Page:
R v NS: Behind the Veil on Niqabs in the Witness Stand

In R v NS, 2010 ONCA 670, a unanimous Ontario Court of Appeal sets out a framework for triers of fact who that are dealing with a question that is becoming increasingly prevalent in our multicultural society: should a female Muslim witness be allowed to wear a niqab – a veil that covers the face – while testifying before a court?

In dealing with the issue, the court was confronted with an incredibly challenging set of facts. N.S. alleged that she was repeatedly sexually assaulted by her uncle and cousin, the accused M—I.S. and M—d.S., when she was a child. The alleged abuse occurred between 1982 and 1987, and began when N.S. was six years old. The assaults were revealed to a teacher in 1992, but N.S.’s father did not want to proceed with charges at the time.

At the preliminary inquiry, both accused men sought an order that would require N.S. to remove the niqab before testifying. N.S., unassisted by counsel at the time, strongly objected to the motion. She testified that the niqab was an important part of her beliefs, and being asked to remove her religious garb as part of a judicial proceeding would make her very uncomfortable.

The accused, on the other hand, put forward the argument that given the severity of the charges against them, their right to make full answer and defence required that they be able to see the witness’s face, particularly when she was being cross-examined.

To further complicate the matter, the preliminary inquiry judge’s reasons indicate that he was made aware of the fact that N.S. had previously been photographed for a driver’s licence. Although special accommodations had been made for the photograph to be taken in the presence of a female photographer, the judge in the preliminary inquiry eventually concluded that the complainant’s religious belief “is not that strong,” and that she should testify in the preliminary inquiry without her veil.

At the appellate level, the court set out a framework for balancing the complex competing rights that are often at stake when the religious beliefs of a witness are in conflict with the rights of the accused.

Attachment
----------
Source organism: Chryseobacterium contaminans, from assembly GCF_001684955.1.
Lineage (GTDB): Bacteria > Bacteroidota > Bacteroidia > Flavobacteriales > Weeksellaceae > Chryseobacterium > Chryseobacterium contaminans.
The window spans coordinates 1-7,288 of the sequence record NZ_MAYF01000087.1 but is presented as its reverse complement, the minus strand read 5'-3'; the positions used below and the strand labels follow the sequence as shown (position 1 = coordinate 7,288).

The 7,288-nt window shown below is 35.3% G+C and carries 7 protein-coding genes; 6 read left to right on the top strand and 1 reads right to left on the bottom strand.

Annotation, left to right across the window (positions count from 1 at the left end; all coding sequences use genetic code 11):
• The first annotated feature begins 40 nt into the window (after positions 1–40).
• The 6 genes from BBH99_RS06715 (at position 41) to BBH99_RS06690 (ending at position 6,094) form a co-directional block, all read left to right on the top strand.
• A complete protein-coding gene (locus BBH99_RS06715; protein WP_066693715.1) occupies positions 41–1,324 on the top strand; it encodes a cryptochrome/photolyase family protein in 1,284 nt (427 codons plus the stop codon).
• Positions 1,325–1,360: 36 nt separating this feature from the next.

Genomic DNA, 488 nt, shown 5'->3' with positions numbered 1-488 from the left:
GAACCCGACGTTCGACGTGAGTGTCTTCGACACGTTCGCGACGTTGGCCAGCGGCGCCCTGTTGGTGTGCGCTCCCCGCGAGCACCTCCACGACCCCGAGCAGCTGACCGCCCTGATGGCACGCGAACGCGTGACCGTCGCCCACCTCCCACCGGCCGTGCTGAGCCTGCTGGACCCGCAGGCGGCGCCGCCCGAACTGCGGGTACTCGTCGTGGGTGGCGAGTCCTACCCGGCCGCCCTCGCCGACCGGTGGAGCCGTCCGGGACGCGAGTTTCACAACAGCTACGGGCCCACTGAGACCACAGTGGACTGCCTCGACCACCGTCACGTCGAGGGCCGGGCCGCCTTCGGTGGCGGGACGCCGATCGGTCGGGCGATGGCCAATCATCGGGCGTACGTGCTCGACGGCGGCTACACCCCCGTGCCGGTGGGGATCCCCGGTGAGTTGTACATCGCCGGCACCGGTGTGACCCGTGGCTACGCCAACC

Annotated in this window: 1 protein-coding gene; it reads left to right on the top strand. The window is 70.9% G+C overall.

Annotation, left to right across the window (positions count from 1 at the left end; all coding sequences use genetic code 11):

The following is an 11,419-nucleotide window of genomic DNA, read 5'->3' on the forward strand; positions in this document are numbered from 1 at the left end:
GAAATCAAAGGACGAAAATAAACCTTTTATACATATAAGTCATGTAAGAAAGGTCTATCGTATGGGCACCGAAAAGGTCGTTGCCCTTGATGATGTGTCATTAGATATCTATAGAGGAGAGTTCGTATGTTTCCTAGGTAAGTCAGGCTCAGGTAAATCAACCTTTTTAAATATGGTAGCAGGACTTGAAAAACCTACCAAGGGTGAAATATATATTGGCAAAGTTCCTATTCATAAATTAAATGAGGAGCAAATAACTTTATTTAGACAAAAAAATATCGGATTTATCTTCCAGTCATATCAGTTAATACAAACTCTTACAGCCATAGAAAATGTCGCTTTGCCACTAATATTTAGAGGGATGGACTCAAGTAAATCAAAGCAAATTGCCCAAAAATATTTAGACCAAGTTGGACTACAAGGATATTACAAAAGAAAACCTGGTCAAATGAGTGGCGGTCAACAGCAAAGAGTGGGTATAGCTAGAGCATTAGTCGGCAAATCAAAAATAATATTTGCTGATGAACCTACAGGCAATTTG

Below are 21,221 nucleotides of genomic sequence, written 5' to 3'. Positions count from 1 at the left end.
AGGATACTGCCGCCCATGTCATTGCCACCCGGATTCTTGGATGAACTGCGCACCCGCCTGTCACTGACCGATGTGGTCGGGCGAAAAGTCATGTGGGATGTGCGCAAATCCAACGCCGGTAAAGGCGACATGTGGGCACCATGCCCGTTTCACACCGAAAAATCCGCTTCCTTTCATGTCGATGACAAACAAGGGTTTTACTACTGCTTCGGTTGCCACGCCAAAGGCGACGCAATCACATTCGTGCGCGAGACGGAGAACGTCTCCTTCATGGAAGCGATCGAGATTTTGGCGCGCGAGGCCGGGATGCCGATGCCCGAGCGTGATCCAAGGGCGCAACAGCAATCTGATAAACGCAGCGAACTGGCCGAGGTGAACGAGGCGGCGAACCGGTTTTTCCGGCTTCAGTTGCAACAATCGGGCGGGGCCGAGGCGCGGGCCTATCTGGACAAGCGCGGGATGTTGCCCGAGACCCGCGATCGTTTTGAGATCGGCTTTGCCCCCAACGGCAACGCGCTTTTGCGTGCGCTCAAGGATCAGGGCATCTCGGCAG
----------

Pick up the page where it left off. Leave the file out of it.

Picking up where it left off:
Facts and History

At the Superior Court, it was held that “where an application is made to require a witness to remove her niqab, the court must enquire into the reason for the wearing of the niqab and the genuineness of any religious belief relied on to explain the wearing of the niqab.” The court quashed the preliminary inquiry judge’s order requiring that N.S. testify without a niqab, and the matter was remitted to the preliminary inquiry judge for redetermination.

N.S. then sought relief in the Court of Appeal, where the court considered if the preliminary inquiry judge had the jurisdiction to decide whether a witness should be required to change their attire. While the Court noted that a judge in a preliminary inquiry has no remedial jurisdiction under the Charter, the judge can take Charter principles and values into consideration when exercising statutory powers. The court concluded that:

If the preliminary inquiry judge must render decisions that are in accordance with the Charter, he or she must have regard to competing Charter values and endeavour to render decisions that reflect an appropriate reconciliation of those values.

The court was ultimately satisfied that a preliminary inquiry judge has the statutory power to regulate how a witness would testify, including the power to ask a witness to change their attire before they take the stand.

Unveiling a New Approach to the Niqab

After answering the first issue on appeal in the affirmative, the Court of Appeal went on to consider whether the preliminary inquiry judge had erred in law by requiring N.S. to remove her niqab. In considering this issue, the Court was clearly aware of the broader political debate surrounding the hijab and the niqab. Earlier in the judgment, the Court noted:

The wearing of a niqab in public places is controversial in many countries including Canada. The controversy raises important public policy concerns that have generated heated debate. Those difficult and important questions are not the focus of this proceeding and cannot and should not be resoled in this forum.

The court’s technique in distancing itself from the broader public debate about Muslim religious garb was to compare the rights of the witness in this case to a witness who is wearing dark sunglasses, and the various constitutional values that are attached to the witness’s reasons for wearing the glasses.

The court’s analysis of the preliminary inquiry judge’s decision similarly tries to divorce the niqab from the broader public debate. Instead, the court places the focus on the parties’ interests that are at stake specifically in this case.

The Court of Appeal’s decision dictates that when deciding on such an issue, the preliminary inquiry judge must attempt to reconcile the rights of the parties, and ensure that “no Charter right be treated as absolute and that no one right be regarded as inherently superior to another.” The court first considered the accused men’s right to a fair trial, noting that covering the face of a witness may impede cross-examination by limiting the trier of fact’s ability to assess the demeanour of the witness, and depriving the cross-examiner of insight provided by non-verbal communication.